Friends and couples often gain weight together, but the opposite is also true: When one member of a couple embarks on a weight loss program, the other partner can lose significant weight as well. A recent study looked at this “ripple effect” in weight loss.

The finding is good news, and it suggests another way to address the epidemic of overweight and obesity.

The most impressive findings showed up in the members of a couple who did not take part in either the Weight Watchers or self-guided diet plan. They lost weight as well.

Just as kids who have active friends are more likely to become active, couples often show parallel courses in their weight loss and weight gain. One study found that when one partner becomes obese there is a 37 percent increase in the likelihood that the other member of the couple will develop obesity as well.

Researchers recruited couples living near Hartford, Connecticut. Participants were over 25 years old, and 93 percent were married. All were overweight: Each person had a Body Mass Index, or BMI, of between 27 and 40. A BMI is 18.5 to 24.9 is considered normal weight; a BMI of 25 to 29.9 is overweight; and a BMI of 30 or higher is considered obese.

The 130 couples were divided into two groups. One group of 65 couples was enrolled in a six-month Weight Watchers program. The other group of dyads was assigned to a self-guided program and received a four-page handout on weight loss tips. The self-guided group did not receive any ongoing interventions or counseling. Partners' weights were measured at the start of the study, at three months and at six months.

One person in each dyad — whether they were enrolled in the Weight Watchers or the self-guided group — was not enrolled in any weight loss management program. Sixty-eight percent of those not enrolled in a program were male; 66 percent were obese.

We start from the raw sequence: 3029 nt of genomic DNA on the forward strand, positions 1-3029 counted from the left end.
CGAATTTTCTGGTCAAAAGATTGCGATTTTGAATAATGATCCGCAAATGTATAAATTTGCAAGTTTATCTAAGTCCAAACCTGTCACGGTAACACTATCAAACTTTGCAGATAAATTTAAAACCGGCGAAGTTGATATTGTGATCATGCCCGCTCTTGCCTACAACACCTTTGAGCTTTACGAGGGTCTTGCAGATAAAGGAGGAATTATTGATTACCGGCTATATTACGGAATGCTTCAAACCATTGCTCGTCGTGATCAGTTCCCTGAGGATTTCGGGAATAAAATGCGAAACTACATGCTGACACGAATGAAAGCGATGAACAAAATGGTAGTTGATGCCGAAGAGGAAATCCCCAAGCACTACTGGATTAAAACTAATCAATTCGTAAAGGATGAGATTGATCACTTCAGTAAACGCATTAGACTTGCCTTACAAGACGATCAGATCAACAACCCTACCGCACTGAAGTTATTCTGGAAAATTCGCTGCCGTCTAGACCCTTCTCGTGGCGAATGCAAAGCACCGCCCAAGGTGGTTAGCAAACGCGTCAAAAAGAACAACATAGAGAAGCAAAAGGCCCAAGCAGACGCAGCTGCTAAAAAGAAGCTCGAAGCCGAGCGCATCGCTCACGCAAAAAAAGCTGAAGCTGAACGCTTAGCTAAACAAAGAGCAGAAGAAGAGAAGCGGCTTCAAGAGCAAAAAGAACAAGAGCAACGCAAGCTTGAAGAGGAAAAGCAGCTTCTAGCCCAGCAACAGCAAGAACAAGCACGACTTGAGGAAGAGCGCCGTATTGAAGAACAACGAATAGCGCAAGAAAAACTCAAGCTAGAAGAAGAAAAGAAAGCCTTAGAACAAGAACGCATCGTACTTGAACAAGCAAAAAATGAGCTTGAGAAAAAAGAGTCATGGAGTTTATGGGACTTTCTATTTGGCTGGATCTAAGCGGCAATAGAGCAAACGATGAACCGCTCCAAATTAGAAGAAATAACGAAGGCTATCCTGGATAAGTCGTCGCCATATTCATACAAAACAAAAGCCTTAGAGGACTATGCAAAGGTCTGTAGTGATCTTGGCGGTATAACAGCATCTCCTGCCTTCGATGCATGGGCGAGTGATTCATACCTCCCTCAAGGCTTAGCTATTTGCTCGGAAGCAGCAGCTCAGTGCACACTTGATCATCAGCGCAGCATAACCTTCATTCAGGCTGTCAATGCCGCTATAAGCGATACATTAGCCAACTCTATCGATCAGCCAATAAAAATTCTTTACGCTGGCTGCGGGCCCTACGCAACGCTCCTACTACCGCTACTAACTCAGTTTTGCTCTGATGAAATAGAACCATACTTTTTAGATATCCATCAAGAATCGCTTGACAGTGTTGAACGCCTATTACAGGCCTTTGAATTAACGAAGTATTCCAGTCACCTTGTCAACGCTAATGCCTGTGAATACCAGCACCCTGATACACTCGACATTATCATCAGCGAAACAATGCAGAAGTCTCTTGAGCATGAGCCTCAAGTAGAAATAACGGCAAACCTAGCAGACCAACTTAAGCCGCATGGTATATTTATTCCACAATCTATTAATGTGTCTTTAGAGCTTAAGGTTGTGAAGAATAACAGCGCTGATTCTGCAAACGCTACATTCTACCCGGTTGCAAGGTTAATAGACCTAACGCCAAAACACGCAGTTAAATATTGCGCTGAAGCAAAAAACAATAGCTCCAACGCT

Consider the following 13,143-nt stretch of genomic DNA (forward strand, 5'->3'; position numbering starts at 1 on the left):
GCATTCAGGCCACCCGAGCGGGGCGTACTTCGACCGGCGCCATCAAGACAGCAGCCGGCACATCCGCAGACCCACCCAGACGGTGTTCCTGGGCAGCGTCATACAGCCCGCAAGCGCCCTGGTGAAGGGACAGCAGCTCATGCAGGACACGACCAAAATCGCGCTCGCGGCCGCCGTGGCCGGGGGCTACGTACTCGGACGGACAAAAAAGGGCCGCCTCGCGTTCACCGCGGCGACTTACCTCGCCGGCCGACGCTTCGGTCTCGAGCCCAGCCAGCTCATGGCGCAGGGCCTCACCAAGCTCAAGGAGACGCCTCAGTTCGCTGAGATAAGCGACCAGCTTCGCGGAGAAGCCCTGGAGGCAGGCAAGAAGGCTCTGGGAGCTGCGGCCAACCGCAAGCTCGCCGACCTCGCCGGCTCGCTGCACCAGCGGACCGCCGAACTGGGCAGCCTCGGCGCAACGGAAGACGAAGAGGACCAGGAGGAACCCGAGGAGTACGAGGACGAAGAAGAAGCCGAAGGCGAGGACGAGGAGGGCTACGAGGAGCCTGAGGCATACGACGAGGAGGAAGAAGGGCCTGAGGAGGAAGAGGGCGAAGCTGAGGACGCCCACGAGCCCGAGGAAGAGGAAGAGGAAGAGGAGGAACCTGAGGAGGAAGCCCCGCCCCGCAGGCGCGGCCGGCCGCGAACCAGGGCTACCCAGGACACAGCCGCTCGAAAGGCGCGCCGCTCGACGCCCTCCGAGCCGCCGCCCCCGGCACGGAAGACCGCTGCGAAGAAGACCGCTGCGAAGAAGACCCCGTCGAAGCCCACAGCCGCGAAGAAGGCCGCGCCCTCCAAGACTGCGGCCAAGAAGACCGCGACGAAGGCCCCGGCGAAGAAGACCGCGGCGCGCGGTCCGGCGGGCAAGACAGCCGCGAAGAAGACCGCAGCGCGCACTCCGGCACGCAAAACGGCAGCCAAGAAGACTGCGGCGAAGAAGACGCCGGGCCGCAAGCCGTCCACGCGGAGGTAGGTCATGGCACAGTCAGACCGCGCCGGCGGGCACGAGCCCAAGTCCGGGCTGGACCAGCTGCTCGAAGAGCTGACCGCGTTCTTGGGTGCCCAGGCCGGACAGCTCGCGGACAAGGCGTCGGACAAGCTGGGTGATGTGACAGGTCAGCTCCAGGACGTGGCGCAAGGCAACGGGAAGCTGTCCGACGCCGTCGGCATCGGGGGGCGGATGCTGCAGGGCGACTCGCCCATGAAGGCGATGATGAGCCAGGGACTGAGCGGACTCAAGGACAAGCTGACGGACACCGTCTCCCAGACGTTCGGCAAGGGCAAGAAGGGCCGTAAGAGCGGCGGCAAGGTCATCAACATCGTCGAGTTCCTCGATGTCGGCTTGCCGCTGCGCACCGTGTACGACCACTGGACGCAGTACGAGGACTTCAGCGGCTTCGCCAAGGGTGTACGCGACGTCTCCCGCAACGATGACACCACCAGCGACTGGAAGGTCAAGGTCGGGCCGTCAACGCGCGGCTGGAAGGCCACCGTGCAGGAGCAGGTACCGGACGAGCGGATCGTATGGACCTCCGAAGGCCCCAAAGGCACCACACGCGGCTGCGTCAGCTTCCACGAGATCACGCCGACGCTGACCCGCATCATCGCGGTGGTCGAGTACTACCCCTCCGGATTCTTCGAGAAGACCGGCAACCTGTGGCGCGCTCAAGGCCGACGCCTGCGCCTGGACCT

People enrolled in the Weight Watchers program lost more weight at three months than those in the self-guided group, but by six months there was no difference in the amount of weight lost between the two groups.

By far the most impressive finding was that members of a couple who did not take part in either the Weight Watchers or self-guided diet plan lost weight too. This group of untreated spouses or partners lost an average of three pounds at three months and 4.5 pounds at six months, regardless of whether their partner was enrolled in the Weight Watchers or self-guided diet plan. By six months, almost a third of the non-dieting people in both groups had lost at least three percent of their initial body weight, the amount that, according to healthcare providers, must be lost in order to achieve measurable health benefits.

The study highlights the community nature of weight control. As the authors write, “Weight and weight change within married couples is highly interdependent.” With the ripple effect bringing a positive result for the non-enrolled member, having one partner in an overweight couple in a weight loss program may be cost effective, essentially treating two people for the price of one. The findings also suggest that couples may be able to successfully lose weight even without a highly structured program such as Weight Watchers.

It is not clear how the ripple effect is achieved, and more research is needed to understand and maximize its impact. Changes in the amount and kind of food available in the home, the kind of relationship a couple has and dietary changes initiated voluntarily by untreated family members are all possibilities.

The study is published in Obesity.